Organisations have welcomed the extension of furlough, but said there is little in the way of specific funding for the voluntary sector
Charity groups have expressed disappointment at a lack of specific funding for the sector in the UK Budget.
Chancellor Rishi Sunak unveiled the budget yesterday afternoon (Wednesday 3 March), with the main focus helping the UK recover from the ongoing Covid-19 pandemic.
Measures announced included the furlough scheme being extended until the end of September, and personal income tax thresholds frozen from next year until 2026.
Announcements which have an impact on the voluntary sector included a two-year extension to social investment tax relief; a £150m fund to enable local people to take over community assets; and an additional £300m for the £1.6bn Culture Recovery Fund to help arts and culture organisations bounce back from the effects of the coronavirus pandemic. The £4.8 billion Levelling Up Fund, which will support local areas across the UK to invest in infrastructure that improves everyday life.
However sector bodies have said there is little in terms of sector-specific support included, such as an uplift in Gift Aid that had been proposed by a recent campaign.
Neil Heslop, chief executive of the Charities Aid Foundation (CAF), said: “CAF welcomes the continuation of pandemic support by extension of the furlough scheme until September. Announcements on funding for domestic violence organisations, support for the Armed Forces, the arts, culture and sport are helpful. However, the lack of wider support for the voluntary sector is disappointing while many charities still face challenges of increased demand and constrained fundraising.
"Our call, together with hundreds of charities nationwide, for an increase to the level of Gift Aid on charitable donations would maintain cashflows for many organisations, whilst supporting their efforts to accelerate digital fundraising. We urge the Treasury to look again at how to support vital charity services right now.
"More details on the UK Shared Prosperity Fund (UKSPF) are also needed. Charities previously reliant on EU funding are eager to learn more about what it will be replaced by and the continued uncertainty causes real concern. Charities must not face new administrative burdens or eligibility complications when accessing UKSPF funding and we call on the government to give clarity as soon as possible.”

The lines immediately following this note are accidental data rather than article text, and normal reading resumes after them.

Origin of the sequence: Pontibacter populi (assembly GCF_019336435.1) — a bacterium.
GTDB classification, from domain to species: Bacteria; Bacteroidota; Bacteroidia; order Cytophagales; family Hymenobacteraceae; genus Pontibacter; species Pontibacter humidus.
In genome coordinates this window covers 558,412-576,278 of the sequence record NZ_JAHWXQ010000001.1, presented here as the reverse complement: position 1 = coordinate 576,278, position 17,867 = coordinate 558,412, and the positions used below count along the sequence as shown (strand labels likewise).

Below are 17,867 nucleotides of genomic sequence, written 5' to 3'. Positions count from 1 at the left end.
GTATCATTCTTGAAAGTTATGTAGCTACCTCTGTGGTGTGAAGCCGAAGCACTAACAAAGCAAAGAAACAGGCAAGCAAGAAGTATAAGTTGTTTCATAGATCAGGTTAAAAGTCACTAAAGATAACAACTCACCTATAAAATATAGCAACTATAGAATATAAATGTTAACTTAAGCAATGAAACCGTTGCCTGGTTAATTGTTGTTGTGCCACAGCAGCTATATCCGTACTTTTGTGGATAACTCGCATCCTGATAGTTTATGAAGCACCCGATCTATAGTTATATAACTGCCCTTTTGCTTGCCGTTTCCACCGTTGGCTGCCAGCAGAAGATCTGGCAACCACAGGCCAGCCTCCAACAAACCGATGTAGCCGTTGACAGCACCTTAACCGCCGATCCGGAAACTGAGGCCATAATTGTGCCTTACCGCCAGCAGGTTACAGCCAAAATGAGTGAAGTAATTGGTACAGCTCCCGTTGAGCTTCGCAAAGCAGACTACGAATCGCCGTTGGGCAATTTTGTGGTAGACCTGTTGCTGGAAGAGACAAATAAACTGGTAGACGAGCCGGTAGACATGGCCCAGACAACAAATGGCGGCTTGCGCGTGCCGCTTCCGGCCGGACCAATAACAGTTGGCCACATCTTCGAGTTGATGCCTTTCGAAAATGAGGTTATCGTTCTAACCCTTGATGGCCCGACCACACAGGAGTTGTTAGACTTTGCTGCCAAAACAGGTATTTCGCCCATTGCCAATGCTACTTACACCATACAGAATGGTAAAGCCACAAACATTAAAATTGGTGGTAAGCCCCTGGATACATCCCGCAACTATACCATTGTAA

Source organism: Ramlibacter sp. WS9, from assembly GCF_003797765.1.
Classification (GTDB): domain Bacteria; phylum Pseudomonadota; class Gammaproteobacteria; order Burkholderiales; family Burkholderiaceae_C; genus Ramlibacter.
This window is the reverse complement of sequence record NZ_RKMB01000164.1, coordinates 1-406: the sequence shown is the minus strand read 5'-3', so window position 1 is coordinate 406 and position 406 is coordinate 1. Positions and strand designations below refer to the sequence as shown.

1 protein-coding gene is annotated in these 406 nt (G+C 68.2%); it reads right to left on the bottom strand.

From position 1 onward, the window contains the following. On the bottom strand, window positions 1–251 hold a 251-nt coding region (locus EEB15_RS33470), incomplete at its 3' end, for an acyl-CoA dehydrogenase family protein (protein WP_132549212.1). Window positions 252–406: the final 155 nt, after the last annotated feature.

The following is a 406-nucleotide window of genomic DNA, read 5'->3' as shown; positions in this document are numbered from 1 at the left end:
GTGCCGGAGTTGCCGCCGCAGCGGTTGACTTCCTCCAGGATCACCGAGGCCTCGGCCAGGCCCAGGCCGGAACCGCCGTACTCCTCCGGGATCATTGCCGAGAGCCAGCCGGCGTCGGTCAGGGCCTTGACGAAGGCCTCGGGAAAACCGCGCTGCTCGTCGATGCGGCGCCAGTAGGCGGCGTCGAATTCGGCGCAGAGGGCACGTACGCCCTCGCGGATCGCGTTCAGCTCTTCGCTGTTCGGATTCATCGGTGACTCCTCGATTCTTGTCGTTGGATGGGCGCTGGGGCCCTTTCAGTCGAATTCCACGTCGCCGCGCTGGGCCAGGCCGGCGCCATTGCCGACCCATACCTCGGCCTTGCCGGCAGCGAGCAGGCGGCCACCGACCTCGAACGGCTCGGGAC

A statement from the #NeverMoreNeeded coalition said: “This government has today made the deliberate choice not to listen to the collective voices of over 1,000 civil society organisations who wrote to the Prime Minister and Chancellor asking for emergency support.
“Millions of people and causes served by charities across the country have been the hardest hit, but today the rising tide of need against reduced capacity to meet it has been ignored and the services they rely on remain at risk of disappearing. Far from being ‘fair’ as the Chancellor claimed, this budget overlooks those hardest hit and left behind.
“To date this government has made £407bn available to ‘support the jobs and livelihoods of the British people’ and yet just a tiny fraction of that has been used to safeguard tens of thousands of charitable services the British people rely on.
“Once again, charities are left to make the most of schemes designed for businesses such as the Job Retention Scheme which are not able to be used by those who need to scale up delivery to meet demand.”
Matt Whittaker, chief executive of the research charity Pro Bono Economics, said: “The Chancellor has taken some extraordinary and welcome steps today to prop up jobs and the economy, but he has made a glaring omission in his lack of support for the charity sector.
“Toy shops, art galleries and cricket clubs will all receive additional emergency funding, but charities supporting the most vulnerable have not had a look-in.
“That’s despite the pandemic prompting an estimated £10bn funding gap for charities and the sector facing record levels of demand.”